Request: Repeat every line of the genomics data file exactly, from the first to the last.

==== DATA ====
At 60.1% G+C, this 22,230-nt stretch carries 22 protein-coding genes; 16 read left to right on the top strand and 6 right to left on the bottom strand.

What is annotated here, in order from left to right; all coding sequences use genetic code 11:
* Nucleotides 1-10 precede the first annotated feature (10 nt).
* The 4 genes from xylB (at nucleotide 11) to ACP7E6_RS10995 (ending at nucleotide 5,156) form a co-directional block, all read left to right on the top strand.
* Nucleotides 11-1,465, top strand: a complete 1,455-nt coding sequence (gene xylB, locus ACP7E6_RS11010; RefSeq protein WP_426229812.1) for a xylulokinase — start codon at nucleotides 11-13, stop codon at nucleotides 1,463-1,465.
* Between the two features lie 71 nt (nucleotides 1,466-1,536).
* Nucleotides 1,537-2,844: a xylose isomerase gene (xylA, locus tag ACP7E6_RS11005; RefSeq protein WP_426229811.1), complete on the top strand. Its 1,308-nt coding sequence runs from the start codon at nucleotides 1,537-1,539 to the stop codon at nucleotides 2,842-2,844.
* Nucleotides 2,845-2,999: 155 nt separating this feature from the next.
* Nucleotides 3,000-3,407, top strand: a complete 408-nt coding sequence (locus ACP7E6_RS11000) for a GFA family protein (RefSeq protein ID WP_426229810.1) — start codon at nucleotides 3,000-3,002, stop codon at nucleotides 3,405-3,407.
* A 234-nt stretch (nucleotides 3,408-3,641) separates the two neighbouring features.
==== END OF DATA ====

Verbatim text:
At 60.1% G+C, this 22,230-nt stretch carries 22 protein-coding genes; 16 read left to right on the top strand and 6 right to left on the bottom strand.

What is annotated here, in order from left to right; all coding sequences use genetic code 11:
* Nucleotides 1-10 precede the first annotated feature (10 nt).
* The 4 genes from xylB (at nucleotide 11) to ACP7E6_RS10995 (ending at nucleotide 5,156) form a co-directional block, all read left to right on the top strand.
* Nucleotides 11-1,465, top strand: a complete 1,455-nt coding sequence (gene xylB, locus ACP7E6_RS11010; RefSeq protein WP_426229812.1) for a xylulokinase — start codon at nucleotides 11-13, stop codon at nucleotides 1,463-1,465.
* Between the two features lie 71 nt (nucleotides 1,466-1,536).
* Nucleotides 1,537-2,844: a xylose isomerase gene (xylA, locus tag ACP7E6_RS11005; RefSeq protein WP_426229811.1), complete on the top strand. Its 1,308-nt coding sequence runs from the start codon at nucleotides 1,537-1,539 to the stop codon at nucleotides 2,842-2,844.
* Nucleotides 2,845-2,999: 155 nt separating this feature from the next.
* Nucleotides 3,000-3,407, top strand: a complete 408-nt coding sequence (locus ACP7E6_RS11000) for a GFA family protein (RefSeq protein ID WP_426229810.1) — start codon at nucleotides 3,000-3,002, stop codon at nucleotides 3,405-3,407.
* A 234-nt stretch (nucleotides 3,408-3,641) separates the two neighbouring features.